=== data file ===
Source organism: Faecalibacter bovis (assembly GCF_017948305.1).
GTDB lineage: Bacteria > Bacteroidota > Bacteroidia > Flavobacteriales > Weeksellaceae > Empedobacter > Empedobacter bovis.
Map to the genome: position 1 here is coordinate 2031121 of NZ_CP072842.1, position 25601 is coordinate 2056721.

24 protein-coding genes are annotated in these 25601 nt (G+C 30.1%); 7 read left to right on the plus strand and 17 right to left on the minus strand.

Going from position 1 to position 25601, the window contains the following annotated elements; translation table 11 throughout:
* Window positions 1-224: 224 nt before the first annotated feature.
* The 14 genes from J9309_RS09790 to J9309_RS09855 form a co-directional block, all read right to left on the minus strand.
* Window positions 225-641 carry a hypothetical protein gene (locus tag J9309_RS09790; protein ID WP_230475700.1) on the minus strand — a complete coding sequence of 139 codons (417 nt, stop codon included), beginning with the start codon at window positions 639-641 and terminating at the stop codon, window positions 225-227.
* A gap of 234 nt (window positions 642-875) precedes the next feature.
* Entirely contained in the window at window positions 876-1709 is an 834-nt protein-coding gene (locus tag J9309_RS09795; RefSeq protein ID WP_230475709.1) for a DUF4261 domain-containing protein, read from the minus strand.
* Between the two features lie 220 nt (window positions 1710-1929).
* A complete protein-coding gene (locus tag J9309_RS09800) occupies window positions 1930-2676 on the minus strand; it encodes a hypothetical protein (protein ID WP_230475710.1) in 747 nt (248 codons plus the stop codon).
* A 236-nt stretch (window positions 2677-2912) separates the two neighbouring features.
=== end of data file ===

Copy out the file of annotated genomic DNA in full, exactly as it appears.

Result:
Source organism: Faecalibacter bovis (assembly GCF_017948305.1).
GTDB lineage: Bacteria > Bacteroidota > Bacteroidia > Flavobacteriales > Weeksellaceae > Empedobacter > Empedobacter bovis.
Map to the genome: position 1 here is coordinate 2031121 of NZ_CP072842.1, position 25601 is coordinate 2056721.

24 protein-coding genes are annotated in these 25601 nt (G+C 30.1%); 7 read left to right on the plus strand and 17 right to left on the minus strand.

Going from position 1 to position 25601, the window contains the following annotated elements; translation table 11 throughout:
* Window positions 1-224: 224 nt before the first annotated feature.
* The 14 genes from J9309_RS09790 to J9309_RS09855 form a co-directional block, all read right to left on the minus strand.
* Window positions 225-641 carry a hypothetical protein gene (locus tag J9309_RS09790; protein ID WP_230475700.1) on the minus strand — a complete coding sequence of 139 codons (417 nt, stop codon included), beginning with the start codon at window positions 639-641 and terminating at the stop codon, window positions 225-227.
* A gap of 234 nt (window positions 642-875) precedes the next feature.
* Entirely contained in the window at window positions 876-1709 is an 834-nt protein-coding gene (locus tag J9309_RS09795; RefSeq protein ID WP_230475709.1) for a DUF4261 domain-containing protein, read from the minus strand.
* Between the two features lie 220 nt (window positions 1710-1929).
* A complete protein-coding gene (locus tag J9309_RS09800) occupies window positions 1930-2676 on the minus strand; it encodes a hypothetical protein (protein ID WP_230475710.1) in 747 nt (248 codons plus the stop codon).
* A 236-nt stretch (window positions 2677-2912) separates the two neighbouring features.